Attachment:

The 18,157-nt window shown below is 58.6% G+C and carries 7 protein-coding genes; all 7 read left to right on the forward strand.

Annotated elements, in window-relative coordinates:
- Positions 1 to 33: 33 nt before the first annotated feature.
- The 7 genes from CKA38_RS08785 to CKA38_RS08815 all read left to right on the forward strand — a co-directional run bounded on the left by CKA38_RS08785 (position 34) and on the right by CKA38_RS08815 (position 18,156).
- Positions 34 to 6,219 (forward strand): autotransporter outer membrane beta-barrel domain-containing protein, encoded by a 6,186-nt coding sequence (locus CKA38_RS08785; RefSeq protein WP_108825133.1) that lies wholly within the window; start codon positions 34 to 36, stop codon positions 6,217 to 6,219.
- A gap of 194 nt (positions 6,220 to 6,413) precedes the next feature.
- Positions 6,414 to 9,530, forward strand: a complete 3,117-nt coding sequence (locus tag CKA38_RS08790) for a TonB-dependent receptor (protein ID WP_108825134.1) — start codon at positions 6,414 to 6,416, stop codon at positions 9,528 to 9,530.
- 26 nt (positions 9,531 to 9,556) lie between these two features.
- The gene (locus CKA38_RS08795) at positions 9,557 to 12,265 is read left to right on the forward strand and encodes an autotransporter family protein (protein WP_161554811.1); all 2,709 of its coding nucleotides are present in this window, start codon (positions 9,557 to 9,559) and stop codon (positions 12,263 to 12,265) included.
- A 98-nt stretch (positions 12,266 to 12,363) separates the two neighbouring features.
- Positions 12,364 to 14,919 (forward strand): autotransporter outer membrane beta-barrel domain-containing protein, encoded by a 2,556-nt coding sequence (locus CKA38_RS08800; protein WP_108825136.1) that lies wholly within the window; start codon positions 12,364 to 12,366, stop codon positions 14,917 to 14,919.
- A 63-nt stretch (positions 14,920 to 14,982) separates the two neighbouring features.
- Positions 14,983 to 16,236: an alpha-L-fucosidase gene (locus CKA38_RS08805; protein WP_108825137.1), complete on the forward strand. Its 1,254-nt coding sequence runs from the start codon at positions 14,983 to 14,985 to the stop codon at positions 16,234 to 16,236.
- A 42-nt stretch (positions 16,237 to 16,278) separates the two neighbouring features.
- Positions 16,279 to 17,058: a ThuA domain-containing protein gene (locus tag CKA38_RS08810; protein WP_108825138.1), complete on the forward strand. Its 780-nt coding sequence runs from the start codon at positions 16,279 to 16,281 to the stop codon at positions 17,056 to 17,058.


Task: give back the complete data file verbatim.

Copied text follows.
The 18,157-nt window shown below is 58.6% G+C and carries 7 protein-coding genes; all 7 read left to right on the forward strand.

Annotated elements, in window-relative coordinates:
- Positions 1 to 33: 33 nt before the first annotated feature.
- The 7 genes from CKA38_RS08785 to CKA38_RS08815 all read left to right on the forward strand — a co-directional run bounded on the left by CKA38_RS08785 (position 34) and on the right by CKA38_RS08815 (position 18,156).
- Positions 34 to 6,219 (forward strand): autotransporter outer membrane beta-barrel domain-containing protein, encoded by a 6,186-nt coding sequence (locus CKA38_RS08785; RefSeq protein WP_108825133.1) that lies wholly within the window; start codon positions 34 to 36, stop codon positions 6,217 to 6,219.
- A gap of 194 nt (positions 6,220 to 6,413) precedes the next feature.
- Positions 6,414 to 9,530, forward strand: a complete 3,117-nt coding sequence (locus tag CKA38_RS08790) for a TonB-dependent receptor (protein ID WP_108825134.1) — start codon at positions 6,414 to 6,416, stop codon at positions 9,528 to 9,530.
- 26 nt (positions 9,531 to 9,556) lie between these two features.
- The gene (locus CKA38_RS08795) at positions 9,557 to 12,265 is read left to right on the forward strand and encodes an autotransporter family protein (protein WP_161554811.1); all 2,709 of its coding nucleotides are present in this window, start codon (positions 9,557 to 9,559) and stop codon (positions 12,263 to 12,265) included.
- A 98-nt stretch (positions 12,266 to 12,363) separates the two neighbouring features.
- Positions 12,364 to 14,919 (forward strand): autotransporter outer membrane beta-barrel domain-containing protein, encoded by a 2,556-nt coding sequence (locus CKA38_RS08800; protein WP_108825136.1) that lies wholly within the window; start codon positions 12,364 to 12,366, stop codon positions 14,917 to 14,919.
- A 63-nt stretch (positions 14,920 to 14,982) separates the two neighbouring features.
- Positions 14,983 to 16,236: an alpha-L-fucosidase gene (locus CKA38_RS08805; protein WP_108825137.1), complete on the forward strand. Its 1,254-nt coding sequence runs from the start codon at positions 14,983 to 14,985 to the stop codon at positions 16,234 to 16,236.
- A 42-nt stretch (positions 16,237 to 16,278) separates the two neighbouring features.
- Positions 16,279 to 17,058: a ThuA domain-containing protein gene (locus tag CKA38_RS08810; protein WP_108825138.1), complete on the forward strand. Its 780-nt coding sequence runs from the start codon at positions 16,279 to 16,281 to the stop codon at positions 17,056 to 17,058.